The Willowcreek Middle School Jazz Band, A-Train, was selected by the Foundation for Music Education as a national winner in the Mark of Excellence National Jazz Honors Project. Three hundred and twenty music ensembles from all over the country competed for the title.
Most of the members of A-Train Jazz Band, including director David Faires, have moved on to other schools since recording their winning entry during the 2018-2019 school year. Faires is teaching at Brigham Young University Idaho (BYUI) and all but three band members are now students at Lehi High School. They’re all still playing music, though, and look back on their middle school jazz band experience fondly.
Marissa Mallory remembers her friend, Alyssa Grace, showing her how to play the saxophone during Pride Time at Willowcreek Middle School in seventh grade. Mallory already played the flute and found she enjoyed the saxophone so much that she agreed to join the jazz band with Alyssa. Marissa then approached another friend, Sofi Child, and convinced her to join the jazz band on the piano. Marissa and Alyssa recruited Ricky Wade to join the band on drums in eighth grade. Wade had a few years of piano lessons under his belt, a requirement to join the band, and took to the drums quickly. “I got hooked and I haven’t stopped playing drums since,” said Wade.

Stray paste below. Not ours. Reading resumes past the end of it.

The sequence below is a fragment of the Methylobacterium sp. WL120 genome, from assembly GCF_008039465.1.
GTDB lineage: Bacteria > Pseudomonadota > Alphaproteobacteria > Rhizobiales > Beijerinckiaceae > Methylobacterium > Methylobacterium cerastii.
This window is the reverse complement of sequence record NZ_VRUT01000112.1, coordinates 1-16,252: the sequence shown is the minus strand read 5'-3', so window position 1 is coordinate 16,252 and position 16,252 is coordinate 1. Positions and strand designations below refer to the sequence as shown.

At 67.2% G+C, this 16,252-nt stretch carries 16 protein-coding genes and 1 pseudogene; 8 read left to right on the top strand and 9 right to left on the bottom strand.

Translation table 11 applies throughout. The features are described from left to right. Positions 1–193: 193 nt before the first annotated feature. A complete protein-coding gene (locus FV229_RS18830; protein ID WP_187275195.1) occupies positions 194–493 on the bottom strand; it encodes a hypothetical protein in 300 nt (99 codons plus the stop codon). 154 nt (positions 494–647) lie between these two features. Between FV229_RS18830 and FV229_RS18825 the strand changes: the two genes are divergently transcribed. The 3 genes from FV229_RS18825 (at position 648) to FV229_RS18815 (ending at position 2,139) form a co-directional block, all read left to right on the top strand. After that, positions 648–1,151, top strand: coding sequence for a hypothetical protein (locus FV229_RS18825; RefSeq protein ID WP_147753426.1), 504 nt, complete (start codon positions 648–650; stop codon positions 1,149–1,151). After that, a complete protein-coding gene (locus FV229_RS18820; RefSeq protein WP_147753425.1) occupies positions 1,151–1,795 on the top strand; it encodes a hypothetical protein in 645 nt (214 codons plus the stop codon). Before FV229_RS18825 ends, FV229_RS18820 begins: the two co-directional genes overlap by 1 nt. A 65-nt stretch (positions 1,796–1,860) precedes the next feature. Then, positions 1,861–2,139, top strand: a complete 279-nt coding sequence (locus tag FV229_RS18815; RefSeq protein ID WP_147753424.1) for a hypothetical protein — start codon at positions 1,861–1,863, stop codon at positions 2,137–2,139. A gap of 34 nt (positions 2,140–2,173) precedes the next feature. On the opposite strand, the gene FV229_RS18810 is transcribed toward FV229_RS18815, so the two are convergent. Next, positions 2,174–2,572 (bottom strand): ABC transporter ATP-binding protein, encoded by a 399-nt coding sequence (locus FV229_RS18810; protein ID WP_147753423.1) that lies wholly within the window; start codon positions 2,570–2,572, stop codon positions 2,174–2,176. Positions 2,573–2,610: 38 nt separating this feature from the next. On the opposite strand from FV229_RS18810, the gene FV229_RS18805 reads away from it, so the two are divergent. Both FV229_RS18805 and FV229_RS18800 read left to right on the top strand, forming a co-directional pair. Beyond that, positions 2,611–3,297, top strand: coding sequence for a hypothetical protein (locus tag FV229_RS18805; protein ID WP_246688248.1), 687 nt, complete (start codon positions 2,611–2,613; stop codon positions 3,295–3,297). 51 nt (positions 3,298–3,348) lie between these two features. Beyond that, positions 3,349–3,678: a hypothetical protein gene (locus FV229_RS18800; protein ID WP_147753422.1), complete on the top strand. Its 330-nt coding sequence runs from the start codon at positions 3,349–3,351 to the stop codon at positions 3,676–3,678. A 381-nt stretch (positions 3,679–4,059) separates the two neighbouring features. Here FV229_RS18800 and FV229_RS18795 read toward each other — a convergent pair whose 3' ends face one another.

“I was in the band at Lehi Elementary – that’s where I learned to play the saxophone,” said Alyssa Grace. Vangie Jones directs the Lehi Elementary Band before school once a week. Grace’s older brother played in the jazz band at Willowcreek, also an early morning program, so she went with him to practice once she was in seventh grade.
David Faires pushed his young musicians to play difficult music, some of the same pieces he was performing with his BYU jazz band, to practice relentlessly, and to enjoy every minute. “We always knew he was giving us his full attention,” remembered Sofi Child. “Mr. Faires made jazz band special. You can tell he really loves jazz and he loved teaching,” said Ricky Wade. Faires had A-Train sit in a circle and really listen to each other. The seating arrangement evolved even more before the students made their recording for the National Jazz Honors Project, all in their effort to hear and feel the music together. “Mr. Faires gave us so much freedom. He would start us off, then walk away. That was scary at first because we really had to be locked in with each other to stay together,” remembered Wade.
The members of A-train have learned more than music; they’ve developed friendships and the ability to cope with stressful situations. “I always look forward to jazz band. It gives me energy,” said Alyssa Grace. “Whenever I’m having a bad day, playing with the jazz band always makes me feel better,” said Marissa Mallory.
“Mr. Faires made us a team. We knew our opinions and ideas mattered to him,” said Mallory. In their three years at Willowcreek Middle School, Mr. Faires would often tell his jazz band students that they would be the best the school ever had. “By the end, we really were the best,” said Wade.